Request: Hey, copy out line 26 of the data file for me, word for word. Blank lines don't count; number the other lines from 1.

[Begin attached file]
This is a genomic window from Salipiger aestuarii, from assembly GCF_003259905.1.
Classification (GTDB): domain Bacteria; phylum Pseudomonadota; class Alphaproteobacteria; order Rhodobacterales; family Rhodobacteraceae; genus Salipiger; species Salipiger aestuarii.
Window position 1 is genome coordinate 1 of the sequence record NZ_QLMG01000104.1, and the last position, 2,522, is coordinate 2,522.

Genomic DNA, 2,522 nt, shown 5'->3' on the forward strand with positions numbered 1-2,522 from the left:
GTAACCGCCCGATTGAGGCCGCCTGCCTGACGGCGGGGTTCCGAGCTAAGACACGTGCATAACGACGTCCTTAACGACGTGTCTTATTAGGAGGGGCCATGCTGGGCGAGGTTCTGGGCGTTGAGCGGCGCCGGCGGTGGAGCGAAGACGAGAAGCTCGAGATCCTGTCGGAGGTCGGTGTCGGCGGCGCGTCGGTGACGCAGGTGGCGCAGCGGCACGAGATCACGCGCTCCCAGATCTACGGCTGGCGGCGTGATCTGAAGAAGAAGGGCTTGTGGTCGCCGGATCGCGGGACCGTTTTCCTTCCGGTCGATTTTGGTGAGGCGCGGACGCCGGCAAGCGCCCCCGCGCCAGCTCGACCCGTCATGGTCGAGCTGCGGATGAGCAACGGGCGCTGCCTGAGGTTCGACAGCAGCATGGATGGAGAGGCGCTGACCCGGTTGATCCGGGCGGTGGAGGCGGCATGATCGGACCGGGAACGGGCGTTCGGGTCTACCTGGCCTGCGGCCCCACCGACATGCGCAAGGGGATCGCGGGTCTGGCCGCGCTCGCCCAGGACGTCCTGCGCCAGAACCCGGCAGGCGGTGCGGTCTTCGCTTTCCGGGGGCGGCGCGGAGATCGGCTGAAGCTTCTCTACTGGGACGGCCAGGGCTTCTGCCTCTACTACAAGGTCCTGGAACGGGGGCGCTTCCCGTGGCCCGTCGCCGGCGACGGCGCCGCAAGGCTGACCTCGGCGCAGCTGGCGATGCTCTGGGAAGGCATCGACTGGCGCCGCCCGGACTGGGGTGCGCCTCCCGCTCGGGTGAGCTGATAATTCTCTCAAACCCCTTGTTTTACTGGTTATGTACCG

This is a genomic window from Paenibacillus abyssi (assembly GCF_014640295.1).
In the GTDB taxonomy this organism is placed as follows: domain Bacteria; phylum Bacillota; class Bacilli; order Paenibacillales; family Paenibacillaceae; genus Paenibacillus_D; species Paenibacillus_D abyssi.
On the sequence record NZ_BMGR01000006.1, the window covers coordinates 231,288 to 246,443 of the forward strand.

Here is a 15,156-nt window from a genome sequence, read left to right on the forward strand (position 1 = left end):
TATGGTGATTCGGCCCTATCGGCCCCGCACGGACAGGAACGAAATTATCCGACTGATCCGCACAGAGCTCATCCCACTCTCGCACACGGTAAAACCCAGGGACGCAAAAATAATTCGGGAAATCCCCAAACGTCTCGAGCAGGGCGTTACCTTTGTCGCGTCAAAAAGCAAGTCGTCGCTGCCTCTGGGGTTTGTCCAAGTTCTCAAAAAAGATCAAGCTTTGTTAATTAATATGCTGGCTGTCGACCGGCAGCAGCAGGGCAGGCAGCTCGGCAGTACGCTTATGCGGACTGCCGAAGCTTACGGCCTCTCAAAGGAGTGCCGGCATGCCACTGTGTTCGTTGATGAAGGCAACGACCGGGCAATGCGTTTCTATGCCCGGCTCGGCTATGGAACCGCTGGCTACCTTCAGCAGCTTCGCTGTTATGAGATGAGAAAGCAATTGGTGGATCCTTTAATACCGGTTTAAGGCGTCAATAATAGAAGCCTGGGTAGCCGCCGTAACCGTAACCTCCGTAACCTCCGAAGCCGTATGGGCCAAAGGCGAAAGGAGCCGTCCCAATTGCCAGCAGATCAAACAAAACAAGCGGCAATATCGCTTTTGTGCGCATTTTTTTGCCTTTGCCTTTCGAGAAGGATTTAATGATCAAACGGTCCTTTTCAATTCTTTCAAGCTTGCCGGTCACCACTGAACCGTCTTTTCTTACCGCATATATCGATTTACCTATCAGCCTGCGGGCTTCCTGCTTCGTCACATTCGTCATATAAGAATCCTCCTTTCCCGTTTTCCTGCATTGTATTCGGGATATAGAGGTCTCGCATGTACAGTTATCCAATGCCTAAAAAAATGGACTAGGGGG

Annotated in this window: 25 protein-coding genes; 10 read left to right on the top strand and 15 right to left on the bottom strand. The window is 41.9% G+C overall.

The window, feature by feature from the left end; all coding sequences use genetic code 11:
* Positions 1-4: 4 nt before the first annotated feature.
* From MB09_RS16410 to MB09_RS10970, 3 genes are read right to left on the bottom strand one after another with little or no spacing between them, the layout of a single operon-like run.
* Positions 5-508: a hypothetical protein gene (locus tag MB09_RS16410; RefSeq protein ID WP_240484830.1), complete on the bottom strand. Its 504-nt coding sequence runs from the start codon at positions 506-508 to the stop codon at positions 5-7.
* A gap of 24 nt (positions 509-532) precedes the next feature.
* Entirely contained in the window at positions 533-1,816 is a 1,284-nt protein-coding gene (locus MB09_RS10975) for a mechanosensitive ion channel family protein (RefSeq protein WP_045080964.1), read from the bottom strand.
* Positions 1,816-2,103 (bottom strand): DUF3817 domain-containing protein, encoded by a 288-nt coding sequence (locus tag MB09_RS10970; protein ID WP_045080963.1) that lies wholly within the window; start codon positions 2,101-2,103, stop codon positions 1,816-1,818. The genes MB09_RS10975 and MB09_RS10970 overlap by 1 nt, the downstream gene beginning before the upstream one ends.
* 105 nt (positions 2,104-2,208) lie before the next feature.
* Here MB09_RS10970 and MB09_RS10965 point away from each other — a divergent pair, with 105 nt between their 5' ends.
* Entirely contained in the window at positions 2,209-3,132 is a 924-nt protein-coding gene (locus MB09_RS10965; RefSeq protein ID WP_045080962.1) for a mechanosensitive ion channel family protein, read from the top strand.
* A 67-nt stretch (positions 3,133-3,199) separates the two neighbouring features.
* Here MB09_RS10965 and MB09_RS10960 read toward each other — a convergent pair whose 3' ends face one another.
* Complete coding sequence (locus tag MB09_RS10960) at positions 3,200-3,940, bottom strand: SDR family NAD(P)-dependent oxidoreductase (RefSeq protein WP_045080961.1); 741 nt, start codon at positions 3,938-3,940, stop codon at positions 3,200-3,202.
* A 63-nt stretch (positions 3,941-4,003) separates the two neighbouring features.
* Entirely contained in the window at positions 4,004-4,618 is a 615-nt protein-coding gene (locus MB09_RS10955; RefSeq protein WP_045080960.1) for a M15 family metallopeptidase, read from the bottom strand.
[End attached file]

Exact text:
* Entirely contained in the window at positions 4,004-4,618 is a 615-nt protein-coding gene (locus MB09_RS10955; RefSeq protein WP_045080960.1) for a M15 family metallopeptidase, read from the bottom strand.